Back in 2018, several students in my copyediting program started an accountability group, and I was invited to join. We're all in different stages of our careers. We've helped each other with tough question and editing conundrums, and we've supported each other through major life changes.
We decided to prioritize ourselves this year. We'll be refreshing our knowledge base by going through The Copyeditor’s Workbook together, starting today.
Every month we’ll tackle two or three exercises and discuss how we did, what the pitfalls were, what minor typo we caught, and what we learned. Believe me, the exercises are tricky!
Two members are in the UK, and the others are in North Carolina, Kentucky, California and Washington state. We’re spread far and wide but we are happy to be reconnecting and motivating one another through these trying times while we also work to keep our eyes sharp!
“The thousand injuries of Fortunato I had borne as I best could, but when he ventured upon insult I vowed revenge.”
Edgar Allan Poe, “The Cask of Amontillado”
Celebrating Poe’s birth in 1809 today!
My copy of his collected works still sits in the mountain of books my Dad was supposed to bring me in 2020, but all of his planned visits in 2020 were cancelled, forcing me online to get my Poe-fix. That sent me down a rabbit hole: I came across this amazing illustration by Harry Clarke that was used in Edgar Allan Poe's Tales of Mystery and Imagination, 1919.
The gothic and macabre images created during the Art Nouveau and Art Deco movements are my favorites. I’m now drooling over several original books with Clarke’s illustrations on a rare book website.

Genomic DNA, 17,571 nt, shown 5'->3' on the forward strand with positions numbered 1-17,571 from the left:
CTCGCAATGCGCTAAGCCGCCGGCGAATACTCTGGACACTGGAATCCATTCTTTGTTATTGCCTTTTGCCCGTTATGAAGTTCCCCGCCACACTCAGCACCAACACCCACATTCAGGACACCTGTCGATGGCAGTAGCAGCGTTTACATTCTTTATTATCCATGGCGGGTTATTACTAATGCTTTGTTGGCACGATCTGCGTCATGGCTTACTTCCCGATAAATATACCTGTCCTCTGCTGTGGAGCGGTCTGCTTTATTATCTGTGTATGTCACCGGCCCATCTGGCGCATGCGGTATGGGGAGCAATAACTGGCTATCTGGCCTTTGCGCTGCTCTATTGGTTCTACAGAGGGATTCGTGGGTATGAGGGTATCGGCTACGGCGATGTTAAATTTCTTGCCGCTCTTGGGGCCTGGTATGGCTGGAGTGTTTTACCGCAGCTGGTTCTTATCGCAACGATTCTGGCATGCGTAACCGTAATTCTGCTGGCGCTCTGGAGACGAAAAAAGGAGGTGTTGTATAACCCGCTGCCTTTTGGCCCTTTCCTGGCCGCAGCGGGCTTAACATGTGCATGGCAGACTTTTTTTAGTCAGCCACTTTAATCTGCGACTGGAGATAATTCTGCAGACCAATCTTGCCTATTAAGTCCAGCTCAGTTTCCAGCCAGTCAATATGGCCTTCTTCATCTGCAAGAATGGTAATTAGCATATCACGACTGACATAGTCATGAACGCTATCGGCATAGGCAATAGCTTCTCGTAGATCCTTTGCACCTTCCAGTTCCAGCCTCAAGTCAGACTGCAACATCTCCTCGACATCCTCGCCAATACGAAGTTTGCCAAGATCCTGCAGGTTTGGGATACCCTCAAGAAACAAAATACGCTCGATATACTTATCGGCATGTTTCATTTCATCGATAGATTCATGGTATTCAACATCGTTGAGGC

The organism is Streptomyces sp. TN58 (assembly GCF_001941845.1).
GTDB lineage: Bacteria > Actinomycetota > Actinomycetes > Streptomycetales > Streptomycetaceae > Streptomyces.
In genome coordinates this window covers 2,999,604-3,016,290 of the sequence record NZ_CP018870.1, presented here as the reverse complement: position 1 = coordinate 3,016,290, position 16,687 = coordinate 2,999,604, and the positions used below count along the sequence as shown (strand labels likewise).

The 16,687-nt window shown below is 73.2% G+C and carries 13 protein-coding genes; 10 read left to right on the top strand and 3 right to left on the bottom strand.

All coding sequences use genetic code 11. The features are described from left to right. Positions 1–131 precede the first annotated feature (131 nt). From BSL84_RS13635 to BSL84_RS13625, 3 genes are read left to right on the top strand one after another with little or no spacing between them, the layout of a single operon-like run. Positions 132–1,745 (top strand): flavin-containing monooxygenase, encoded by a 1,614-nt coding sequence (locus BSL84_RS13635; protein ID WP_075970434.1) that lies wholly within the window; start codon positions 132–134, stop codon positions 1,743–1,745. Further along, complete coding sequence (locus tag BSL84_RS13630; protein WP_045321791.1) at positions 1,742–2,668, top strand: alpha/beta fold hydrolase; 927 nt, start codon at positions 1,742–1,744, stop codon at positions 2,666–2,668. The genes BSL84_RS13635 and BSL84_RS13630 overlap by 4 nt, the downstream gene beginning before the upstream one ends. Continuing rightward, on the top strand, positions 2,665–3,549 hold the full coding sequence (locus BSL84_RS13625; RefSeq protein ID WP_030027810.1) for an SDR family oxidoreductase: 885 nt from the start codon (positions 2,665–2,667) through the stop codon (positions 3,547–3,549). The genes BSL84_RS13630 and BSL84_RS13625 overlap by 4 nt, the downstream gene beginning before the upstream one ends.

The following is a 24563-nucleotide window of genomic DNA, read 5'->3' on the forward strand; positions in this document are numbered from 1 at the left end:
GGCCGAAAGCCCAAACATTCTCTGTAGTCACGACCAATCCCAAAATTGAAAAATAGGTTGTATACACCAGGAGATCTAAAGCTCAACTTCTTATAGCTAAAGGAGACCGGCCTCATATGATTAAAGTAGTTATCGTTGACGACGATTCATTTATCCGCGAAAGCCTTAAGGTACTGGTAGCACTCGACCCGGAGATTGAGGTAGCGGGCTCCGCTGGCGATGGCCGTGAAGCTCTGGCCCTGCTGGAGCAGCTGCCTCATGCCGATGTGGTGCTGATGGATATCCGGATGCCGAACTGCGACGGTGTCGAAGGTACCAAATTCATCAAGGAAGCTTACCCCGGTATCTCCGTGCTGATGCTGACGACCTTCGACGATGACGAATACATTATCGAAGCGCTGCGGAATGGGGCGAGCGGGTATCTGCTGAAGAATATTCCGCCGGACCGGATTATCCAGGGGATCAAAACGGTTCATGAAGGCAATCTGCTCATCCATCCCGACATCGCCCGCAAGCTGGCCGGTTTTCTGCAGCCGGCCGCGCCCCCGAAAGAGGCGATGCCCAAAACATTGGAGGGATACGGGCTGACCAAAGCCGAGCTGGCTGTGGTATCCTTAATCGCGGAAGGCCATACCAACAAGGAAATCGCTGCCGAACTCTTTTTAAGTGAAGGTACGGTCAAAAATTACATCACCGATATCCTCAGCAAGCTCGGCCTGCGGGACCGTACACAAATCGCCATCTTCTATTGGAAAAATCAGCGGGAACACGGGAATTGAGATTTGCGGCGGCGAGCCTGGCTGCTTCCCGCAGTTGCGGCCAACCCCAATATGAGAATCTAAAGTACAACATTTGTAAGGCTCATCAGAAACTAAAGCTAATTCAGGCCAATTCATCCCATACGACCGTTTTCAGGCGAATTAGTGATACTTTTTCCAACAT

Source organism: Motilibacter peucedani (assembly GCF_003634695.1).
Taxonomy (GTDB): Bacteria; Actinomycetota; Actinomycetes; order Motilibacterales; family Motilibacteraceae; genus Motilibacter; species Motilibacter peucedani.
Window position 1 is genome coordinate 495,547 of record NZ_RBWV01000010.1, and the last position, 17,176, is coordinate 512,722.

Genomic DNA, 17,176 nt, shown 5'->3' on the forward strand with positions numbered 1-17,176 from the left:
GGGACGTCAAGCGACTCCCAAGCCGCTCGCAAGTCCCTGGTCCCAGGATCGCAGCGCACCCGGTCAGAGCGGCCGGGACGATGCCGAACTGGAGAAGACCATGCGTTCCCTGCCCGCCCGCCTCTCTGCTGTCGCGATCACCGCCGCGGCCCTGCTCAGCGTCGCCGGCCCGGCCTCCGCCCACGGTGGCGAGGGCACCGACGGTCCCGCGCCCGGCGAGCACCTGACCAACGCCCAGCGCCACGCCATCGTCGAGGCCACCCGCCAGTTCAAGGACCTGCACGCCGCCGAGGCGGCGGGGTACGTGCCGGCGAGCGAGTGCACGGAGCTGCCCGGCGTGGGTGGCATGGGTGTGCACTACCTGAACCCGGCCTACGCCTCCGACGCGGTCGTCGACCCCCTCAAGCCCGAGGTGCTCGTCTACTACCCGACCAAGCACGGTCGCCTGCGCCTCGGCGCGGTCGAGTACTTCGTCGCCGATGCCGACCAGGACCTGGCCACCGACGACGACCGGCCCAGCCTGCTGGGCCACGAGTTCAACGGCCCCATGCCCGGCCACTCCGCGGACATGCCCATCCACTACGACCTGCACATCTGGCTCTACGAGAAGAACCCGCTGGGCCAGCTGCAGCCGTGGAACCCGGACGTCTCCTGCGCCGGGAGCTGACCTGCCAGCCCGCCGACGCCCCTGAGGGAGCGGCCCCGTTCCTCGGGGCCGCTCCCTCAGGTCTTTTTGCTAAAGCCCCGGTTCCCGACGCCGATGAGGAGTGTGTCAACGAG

All of this because I didn’t have my Poe book at home! I truly love the internet. Check out more of Clarke’s work here: https://www.wikiart.org/en/harry-clarke
Do you remember the moment you were first smitten? I do. My fifth-glade class was in the library, and the librarian began reading “Dealing with Dragons.” At that moment, I fell in love. In love with books, in love with stories, and in love with dragons.
It’s Appreciate a Dragon Day, and the main dragon of this series is Kazul, more philosopher than terror. Never have I ever suspended my disbelief as I did with this book. Kazul could have walked through my childhood bedroom door and I wouldn’t have blinked. She lived and breathed and was as real as my dog.
Sometimes it’s embarrassing to admit that my favorite book is a kid’s/YA book, but this title pops into my head first when anyone asks. I keep a copy of “Dealing with Dragons” with me wherever I go, and I’ve had to buy many copies because I’ve literally read it to pieces. I can’t recommend this book or series enough. It’s impossible for me to believe that anyone would ever not like it. The Enchanted Forest Chronicles has four books and the fourth book, “Talking to Dragons” is my second favorite, followed by the Book of Enchantments, which is a spin-off of short stories.
I read a lot and I hope to help authors with the craft of writing. I share good examples of difficult aspects of writing: point of view, narration, world building and more.
Occasionally I give editing tips and share insights from the world of publishing.
Posts on editing
Posts on publishing
Posts on books